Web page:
True glamour, as any Hollywood starlet will tell you, is the chief by-product of one and one thing only: damn good lighting. It’s all about choreographing the light, crisscrossing a fallen shadow with a well-placed halo and you can move from quotidian to timeless in the blink of an eye.
Take, for example, the elegant new Harry & Eddie’s restaurant in downtown Hinsdale, which occupies the space once reserved for Hinsdale’s iconic downtown movie theater. It’s a pantheon of great lighting. Large wooden slats on the ceiling shunt down beams of light like they were the roving spotlights from 20th Century Fox’s famous logo. Tiny 1950s-style lamps cast a soft glow over the cozy booths in the back. And the color scheme is pure blueberries and cream—clean slabs of Carrera marble balanced against midnight blue cushions. This place gleams in the sunlight and glows come nightfall as if it were lit by an Academy-award-winning Hollywood technician.
Thankfully, all the restaurant’s homages to Hollywood are subtle without being kitschy. Empty old film reels sit on clean counters. TCM fans will notice portraits of Bette Davis and Audrey Hepburn batting eyelashes at them from the bar. And then there’s the central placement of the house piano—which gets a workout from neighborhood musicians every Thursday through Saturday—and feels like a half wink to Rick’s Place in Casablanca.
Although the space is named after two prominent architects in Hinsdale in the 1920s—Harold Zook and Edwin Clark—the menu is pure Brian Goeway, who’s best known for his Italian-flavored Gia Mia pizza parlors and Livia restaurants. His menu here stays somewhat Italian but deals up more classic Americana dishes, as he modernizes dishes that would have delighted the old Tinseltown stars of yore.
By all means, order the Oysters Rockefeller and fried calamari, but none of Goeway’s apps have the grandeur of the house’s beef carpaccio, which arrives on a plate as big as the hubcaps from an old Studebaker. The meat is cut razor thin—like they do it at Harry’s bar in Venice—and gets latticed with an aioli and topped with curls of Parmesan, fennel, and capers. It’s as spreadable as nduja with a briny acidity that slices through the sharpness of its Asiago flatbread accompaniment.
For all this talk of glitz and glamour, the menu has been built, in equal measures, for those seeking an elegant dinner as well as those more casual diners looking for lighter snacks, salads, and sandwiches.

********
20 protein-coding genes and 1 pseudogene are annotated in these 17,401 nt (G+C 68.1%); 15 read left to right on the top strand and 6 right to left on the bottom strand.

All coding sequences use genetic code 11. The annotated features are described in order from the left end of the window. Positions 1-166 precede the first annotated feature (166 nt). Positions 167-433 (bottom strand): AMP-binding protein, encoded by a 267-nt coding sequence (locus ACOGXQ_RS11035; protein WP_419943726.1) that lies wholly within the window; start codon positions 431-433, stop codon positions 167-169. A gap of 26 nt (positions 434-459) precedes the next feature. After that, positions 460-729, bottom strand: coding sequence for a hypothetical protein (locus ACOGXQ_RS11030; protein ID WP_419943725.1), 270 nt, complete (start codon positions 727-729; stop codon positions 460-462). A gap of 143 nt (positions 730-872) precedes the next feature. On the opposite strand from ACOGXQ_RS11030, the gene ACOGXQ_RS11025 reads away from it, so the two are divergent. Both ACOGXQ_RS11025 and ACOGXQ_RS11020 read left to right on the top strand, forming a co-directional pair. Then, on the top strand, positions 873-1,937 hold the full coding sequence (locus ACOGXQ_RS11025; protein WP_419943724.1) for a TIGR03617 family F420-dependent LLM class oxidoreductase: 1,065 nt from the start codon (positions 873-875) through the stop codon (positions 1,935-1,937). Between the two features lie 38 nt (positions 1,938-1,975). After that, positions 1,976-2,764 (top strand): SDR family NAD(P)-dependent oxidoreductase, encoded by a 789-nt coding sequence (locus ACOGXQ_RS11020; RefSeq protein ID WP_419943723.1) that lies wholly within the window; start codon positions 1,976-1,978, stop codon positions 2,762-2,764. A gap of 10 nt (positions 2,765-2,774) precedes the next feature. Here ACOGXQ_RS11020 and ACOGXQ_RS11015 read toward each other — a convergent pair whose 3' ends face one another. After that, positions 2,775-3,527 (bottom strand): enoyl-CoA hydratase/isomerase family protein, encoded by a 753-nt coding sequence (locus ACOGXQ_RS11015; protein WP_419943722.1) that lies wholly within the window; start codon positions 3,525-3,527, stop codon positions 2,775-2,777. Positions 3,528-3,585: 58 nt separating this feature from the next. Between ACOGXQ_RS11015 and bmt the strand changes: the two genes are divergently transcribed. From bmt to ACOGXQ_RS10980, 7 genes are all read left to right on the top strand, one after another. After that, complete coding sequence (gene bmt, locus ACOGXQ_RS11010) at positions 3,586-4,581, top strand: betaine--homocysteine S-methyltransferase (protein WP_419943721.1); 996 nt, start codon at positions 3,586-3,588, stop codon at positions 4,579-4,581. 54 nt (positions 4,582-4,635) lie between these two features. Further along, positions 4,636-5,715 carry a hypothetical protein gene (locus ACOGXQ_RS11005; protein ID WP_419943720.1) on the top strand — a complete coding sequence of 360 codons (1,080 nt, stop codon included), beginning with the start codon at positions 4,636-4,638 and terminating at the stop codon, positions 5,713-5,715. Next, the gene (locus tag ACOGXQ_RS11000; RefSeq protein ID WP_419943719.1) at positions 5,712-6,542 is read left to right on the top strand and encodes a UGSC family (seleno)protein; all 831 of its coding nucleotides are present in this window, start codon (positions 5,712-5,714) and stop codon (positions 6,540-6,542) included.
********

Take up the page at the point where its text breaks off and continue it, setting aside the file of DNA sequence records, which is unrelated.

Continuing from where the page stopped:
Salads abound—try the impressive yet inexpensive kale offering with manchego and lemon vinaigrette—with entrée -sized offerings running the gamut from steak Caesars and Thai steak bowls to hearty Cobb and blackened salmon salads.
Occasionally, the menu veers toward unconventional offerings, including a decidedly spicy take on tuna poke glazed in a jalapeno jus and topped with bright radishes and frilly curls of fried onion—a mix that’s assuredly un-Hawaiian but decidedly bold nonetheless.
The menu’s Italian soul re-emerges on the entrée list, which boasts interesting plays on overlooked classics. The roasted chicken thighs—crisped up with a skin to rival Colonel Sanders’ best—come in a gentle wine broth that’s similar to a deboned chicken Vesuvio. Truth is, it fits the spirit of the place. It’s a quickly disappearing old-school Chicago favorite, which has been pining to make its triumphant return with as much fervor as Norma Desmond on Sunset Boulevard.
The pan-roasted grouper, set in a brothy smoked tomato and lobster jus, is pure rustic Italian. Flaky and fresh with a moat of Tuscan-style cannellini beans, it’s both filling and light, a value play that tastes like summer but has the heft of a late autumn dish.
And yet, some of the simplest American combinations work best of all, including a hulking double-cut pork chop glazed in a hoisin. Following that backyard classic with a slice of Key lime pie is a can’t-miss proposition, but the real find in the dessert list is the appropriately named “peanut butter pie in a jar” offering.
There’s no need to be bashful about digging into that treat, which piles up trifle-like layers of Oreo cookies, peanut butter, mascarpone, and chocolate in glass mason jar. You can go ahead and get a little messy, knowing full well that Harry & Eddie has got your close-up artfully covered.
Harry & Eddies is located at 29 E. 1st Street in Hinsdale, 630-590-9047, harryandeddies.com.